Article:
2. Actually, he’s the exact opposite of a self-hater and a self-denier: he’s true to the part of himself that is Arab and sees the recent nationalist construction (“Israeli” “Zionist”) as synthetic and false — which it is for someone of his age. It’s not his fault that Israeli culture forces Arab Jews – Mizrachim – to choose between two essential elements of their identity and cultural inheritance.
    And by the way, as far as I understand, he writes only in Arabic, not in Hebrew (as it says above). And for that reason, he for the most part unread and unknown because who is his audience? I read in an article in the Israeli magazine Mitzad Shayni that he was nominated for the highest prize for Arabic literature in the country but it was clear that they would never give it to him because he’s a Jew. (Understandable tension – “the Jews also have to come in and take our prizes?”) I think his story illustrates some of the absurdities of the modern state of Israel.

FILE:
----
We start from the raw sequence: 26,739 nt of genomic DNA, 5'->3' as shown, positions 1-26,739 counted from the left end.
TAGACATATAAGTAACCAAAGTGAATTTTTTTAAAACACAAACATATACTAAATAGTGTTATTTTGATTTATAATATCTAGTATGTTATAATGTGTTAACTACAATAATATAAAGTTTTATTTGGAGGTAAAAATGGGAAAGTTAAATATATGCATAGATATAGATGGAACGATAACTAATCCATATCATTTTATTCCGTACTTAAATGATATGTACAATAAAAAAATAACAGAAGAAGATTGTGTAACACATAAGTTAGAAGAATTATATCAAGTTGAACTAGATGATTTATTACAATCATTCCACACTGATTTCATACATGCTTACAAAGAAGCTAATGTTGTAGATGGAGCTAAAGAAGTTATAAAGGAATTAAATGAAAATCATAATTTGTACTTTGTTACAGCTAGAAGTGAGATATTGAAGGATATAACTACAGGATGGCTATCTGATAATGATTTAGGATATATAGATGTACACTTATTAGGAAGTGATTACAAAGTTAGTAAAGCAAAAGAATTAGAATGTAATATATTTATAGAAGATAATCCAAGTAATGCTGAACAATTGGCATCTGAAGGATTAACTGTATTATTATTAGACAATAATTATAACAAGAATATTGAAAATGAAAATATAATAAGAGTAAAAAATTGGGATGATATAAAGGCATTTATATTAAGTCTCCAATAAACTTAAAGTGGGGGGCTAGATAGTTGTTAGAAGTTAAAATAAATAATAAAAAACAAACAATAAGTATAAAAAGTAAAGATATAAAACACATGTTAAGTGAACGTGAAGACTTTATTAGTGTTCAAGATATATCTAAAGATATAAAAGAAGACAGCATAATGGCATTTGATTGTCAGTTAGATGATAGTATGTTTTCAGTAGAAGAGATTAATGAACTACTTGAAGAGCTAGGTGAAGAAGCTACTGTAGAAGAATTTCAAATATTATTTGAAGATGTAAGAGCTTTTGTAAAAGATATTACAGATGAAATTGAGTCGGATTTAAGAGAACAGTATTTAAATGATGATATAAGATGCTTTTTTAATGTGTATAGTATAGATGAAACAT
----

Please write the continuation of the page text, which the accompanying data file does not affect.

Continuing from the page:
3. Oh, but I forget the reason I started writing: “oudcast”??? It sounds like the podcast of traditional Arabic music… ; )

  4. Jo,
    according to The Institute for the Translation of Hebrew Literature:
    “Ballas published his first novel in Hebrew in 1964 and has been writing fiction and essays ever since. He has been awarded the Prime Minister`s Prize for Literature twice (1978, 1993) and the President`s Prize for Lifetime Achievement (2006).”
    The Transit Camp (novel), Am Oved, 1964 [Ha-Maabarah]
    Facing the Wall (stories), Massada, 1969 [Mul Ha-Homah]
    Ashab from Baghdad (novel), Am Oved, 1970 [Ashab Mi-Bagdad]
    Clarification (novel), Sifriat Poalim, 1972 [Hitbaharut]
    Arab Literature Under the Shadow of War (non-fiction), Am Oved, 1978 [Ha-Sifrut Ha-Aravit Be-Tzel Ha-Milhamah]
    Downtown (stories), Tarmil, 1979 [Ba-Ir Ha-Tahtit]